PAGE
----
Justice Department charges 8 in Missouri paddlefish poaching

Thursday, March 14, 2013 | 7:17 p.m. CDT

KANSAS CITY — Eight people are accused of illegally trafficking paddlefish caviar from a prime paddlefish location in western Missouri after a yearslong investigation that spanned nine states, the U.S. Justice Department said Thursday.

More than 100 people were also issued citations Wednesday and Thursday in the bust that culminated a multi-year investigation into the illegal commercialization of Missouri paddlefish and their eggs for caviar, the Justice Department said in a release. The investigation by the Missouri Department of Conservation and the U.S. Fish and Wildlife Service spanned Missouri, Kansas, Colorado, Illinois, Minnesota, New Jersey, Oregon, Pennsylvania and South Carolina, the Justice Department said.

Paddlefish are huge fish prized for their eggs, which can be processed into caviar. The Missouri Department of Conservation said a pregnant paddlefish can have about 20 pounds of eggs and those eggs can be sold for as much as $35 an ounce.

Paddlefish can be legally fished in Missouri, but the daily catch limit is two. Missouri law prohibits the transportation of paddlefish eggs that have been removed from a paddlefish carcass and also outlaws their sale, purchase, or the offer of sale or purchase of paddlefish eggs. Federal law also prohibits importing or exporting fish that were taken in violation of a state law.

Warsaw, Mo., has become known as the "Paddlefish Capital of the World," according to the Conservation Department. The agency stocks about 45,000 hatchery-produced paddlefish each year in three large lakes, including one near a section of the Osage River in Warsaw where a large dam blocks spawning paddlefish, forcing them to collect beneath the dam and making it easier for anglers to snag them.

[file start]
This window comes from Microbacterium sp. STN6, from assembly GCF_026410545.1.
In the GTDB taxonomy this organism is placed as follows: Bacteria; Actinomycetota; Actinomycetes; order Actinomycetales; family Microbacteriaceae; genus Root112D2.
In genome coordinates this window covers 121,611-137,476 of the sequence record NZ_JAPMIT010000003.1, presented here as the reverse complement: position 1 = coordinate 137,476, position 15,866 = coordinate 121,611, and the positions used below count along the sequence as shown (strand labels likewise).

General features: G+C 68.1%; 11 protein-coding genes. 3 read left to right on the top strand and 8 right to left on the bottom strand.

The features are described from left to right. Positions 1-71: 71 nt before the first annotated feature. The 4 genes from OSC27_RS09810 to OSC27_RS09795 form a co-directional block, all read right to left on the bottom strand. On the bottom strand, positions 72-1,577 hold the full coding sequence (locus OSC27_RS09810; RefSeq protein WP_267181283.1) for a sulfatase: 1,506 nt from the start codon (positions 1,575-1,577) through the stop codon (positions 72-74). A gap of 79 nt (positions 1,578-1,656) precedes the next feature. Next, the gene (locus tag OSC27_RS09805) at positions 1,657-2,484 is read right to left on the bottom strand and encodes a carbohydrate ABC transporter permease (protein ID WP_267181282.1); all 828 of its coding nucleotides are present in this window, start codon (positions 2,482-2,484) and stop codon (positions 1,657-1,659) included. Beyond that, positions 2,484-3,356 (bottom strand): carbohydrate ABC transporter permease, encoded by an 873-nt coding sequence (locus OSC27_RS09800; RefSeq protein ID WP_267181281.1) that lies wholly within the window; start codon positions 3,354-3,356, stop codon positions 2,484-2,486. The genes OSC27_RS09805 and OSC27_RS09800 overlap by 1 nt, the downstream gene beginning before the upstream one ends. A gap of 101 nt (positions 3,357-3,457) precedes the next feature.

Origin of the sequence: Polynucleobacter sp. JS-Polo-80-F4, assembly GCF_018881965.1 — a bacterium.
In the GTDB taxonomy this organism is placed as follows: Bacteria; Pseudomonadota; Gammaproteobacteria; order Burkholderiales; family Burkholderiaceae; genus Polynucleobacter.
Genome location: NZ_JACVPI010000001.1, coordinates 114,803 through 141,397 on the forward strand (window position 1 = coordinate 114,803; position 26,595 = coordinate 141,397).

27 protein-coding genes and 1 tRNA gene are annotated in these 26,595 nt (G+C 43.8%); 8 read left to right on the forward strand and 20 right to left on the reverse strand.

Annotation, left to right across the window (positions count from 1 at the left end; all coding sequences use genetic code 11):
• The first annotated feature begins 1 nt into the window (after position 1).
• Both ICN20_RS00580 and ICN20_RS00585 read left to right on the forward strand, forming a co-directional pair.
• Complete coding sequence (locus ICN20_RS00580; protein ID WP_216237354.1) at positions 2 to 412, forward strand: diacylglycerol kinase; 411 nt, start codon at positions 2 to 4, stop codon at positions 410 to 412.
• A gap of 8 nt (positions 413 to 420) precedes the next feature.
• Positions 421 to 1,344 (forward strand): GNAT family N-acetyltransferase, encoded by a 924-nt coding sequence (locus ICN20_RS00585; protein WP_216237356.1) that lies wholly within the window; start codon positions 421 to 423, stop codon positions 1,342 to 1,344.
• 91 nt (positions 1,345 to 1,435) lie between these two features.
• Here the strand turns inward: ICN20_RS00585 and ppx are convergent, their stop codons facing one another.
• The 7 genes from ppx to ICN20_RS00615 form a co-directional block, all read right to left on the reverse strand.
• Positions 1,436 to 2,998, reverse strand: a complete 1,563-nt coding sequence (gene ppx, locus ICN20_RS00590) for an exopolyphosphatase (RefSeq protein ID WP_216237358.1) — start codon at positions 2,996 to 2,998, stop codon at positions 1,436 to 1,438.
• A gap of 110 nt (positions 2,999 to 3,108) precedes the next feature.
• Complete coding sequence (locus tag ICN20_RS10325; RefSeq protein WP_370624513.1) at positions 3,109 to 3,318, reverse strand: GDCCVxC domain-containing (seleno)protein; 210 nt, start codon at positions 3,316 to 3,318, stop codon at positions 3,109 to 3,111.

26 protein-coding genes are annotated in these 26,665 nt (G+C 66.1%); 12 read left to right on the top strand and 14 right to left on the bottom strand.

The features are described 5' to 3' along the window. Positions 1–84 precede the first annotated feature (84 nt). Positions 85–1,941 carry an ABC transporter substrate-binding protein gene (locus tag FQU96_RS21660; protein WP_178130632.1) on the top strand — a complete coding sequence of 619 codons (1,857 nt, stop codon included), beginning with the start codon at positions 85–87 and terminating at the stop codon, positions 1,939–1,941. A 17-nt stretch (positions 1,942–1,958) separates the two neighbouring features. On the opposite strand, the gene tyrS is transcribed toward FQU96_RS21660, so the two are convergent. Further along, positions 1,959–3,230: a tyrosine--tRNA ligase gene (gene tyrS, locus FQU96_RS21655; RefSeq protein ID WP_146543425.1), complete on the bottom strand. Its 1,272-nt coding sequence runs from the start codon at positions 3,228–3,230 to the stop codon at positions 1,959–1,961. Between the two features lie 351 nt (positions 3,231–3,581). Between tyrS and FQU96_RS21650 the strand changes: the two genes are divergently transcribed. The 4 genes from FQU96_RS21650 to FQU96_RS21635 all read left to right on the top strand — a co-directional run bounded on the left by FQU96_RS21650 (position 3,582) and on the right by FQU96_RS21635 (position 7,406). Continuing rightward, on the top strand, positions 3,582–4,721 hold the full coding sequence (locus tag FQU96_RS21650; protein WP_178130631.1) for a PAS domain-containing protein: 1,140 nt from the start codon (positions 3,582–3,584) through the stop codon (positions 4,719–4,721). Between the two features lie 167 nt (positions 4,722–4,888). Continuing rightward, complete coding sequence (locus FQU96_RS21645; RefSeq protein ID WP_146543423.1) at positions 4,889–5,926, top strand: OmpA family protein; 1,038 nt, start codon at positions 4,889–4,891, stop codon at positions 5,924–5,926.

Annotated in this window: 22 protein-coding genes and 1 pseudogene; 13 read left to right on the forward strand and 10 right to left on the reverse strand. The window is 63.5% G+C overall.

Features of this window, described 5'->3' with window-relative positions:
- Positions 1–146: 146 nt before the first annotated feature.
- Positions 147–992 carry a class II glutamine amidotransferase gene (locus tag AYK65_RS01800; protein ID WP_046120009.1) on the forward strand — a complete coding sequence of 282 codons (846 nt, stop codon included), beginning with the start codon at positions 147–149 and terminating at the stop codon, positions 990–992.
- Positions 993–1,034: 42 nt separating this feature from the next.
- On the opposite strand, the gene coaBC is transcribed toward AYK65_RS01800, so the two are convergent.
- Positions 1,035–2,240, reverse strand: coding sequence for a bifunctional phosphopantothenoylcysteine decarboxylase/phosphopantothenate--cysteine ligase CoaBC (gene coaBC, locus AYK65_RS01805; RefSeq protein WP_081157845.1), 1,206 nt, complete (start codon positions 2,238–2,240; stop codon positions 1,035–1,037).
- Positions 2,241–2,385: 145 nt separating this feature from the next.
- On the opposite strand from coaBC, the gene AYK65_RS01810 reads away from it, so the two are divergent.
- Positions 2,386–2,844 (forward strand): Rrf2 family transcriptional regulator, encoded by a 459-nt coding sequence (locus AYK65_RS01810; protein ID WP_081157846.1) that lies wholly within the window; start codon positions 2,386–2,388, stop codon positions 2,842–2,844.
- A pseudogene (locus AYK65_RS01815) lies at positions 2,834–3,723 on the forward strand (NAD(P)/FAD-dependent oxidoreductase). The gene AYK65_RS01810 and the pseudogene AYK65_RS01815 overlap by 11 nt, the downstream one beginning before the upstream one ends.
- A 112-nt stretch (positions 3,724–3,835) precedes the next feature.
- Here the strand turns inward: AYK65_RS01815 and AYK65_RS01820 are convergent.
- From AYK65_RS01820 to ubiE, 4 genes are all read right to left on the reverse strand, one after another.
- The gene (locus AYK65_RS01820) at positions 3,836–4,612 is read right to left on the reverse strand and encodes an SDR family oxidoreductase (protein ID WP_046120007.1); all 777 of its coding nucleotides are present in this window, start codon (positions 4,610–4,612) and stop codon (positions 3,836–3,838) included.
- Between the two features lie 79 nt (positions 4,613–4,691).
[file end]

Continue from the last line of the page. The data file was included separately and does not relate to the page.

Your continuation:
"A single large female paddlefish with about 20 pounds of eggs is carrying about $4,000 worth of potential caviar for black market sales," the agency's protection chief, Larry Yamnitz, said.

The indictments announced Thursday accuse the eight men of violating the federal Lacey Act or conspiring to violate the act by buying paddlefish illegally in Warsaw and processing the eggs into caviar. In one case, Andrew Praskovsky, 40, of Erie, Colo., was also accused of trying to export the eggs in checked luggage on an international flight out of Washington, D.C.

Others facing federal charges of violating the Lacey Act by buying paddlefish and processing the eggs into caviar are: Arkadiy Lvovskiy, 51, of Aurora, Colo.; Dmitri Elitchev, 46, of Centennial, Colo.; Artour Magdessian, 46, of Lone Tree, Colo.; Felix Baravik, 48, of Aurora, Colo.; Petr Babenko, 42, of Vineland, N.J.; and Bogdan Nahapetyan, 33, of Lake Ozark. Fedor Pakhnyuk, 39, of Hinsdale, Ill., faces two counts of violating the Lacey Act and is accused of trying to set up a business to market processed paddlefish caviar in Chicago.

Online court records Thursday didn't list lawyers for any of the defendants. If convicted, they face up to five years in prison and a $250,000 fine on each count.

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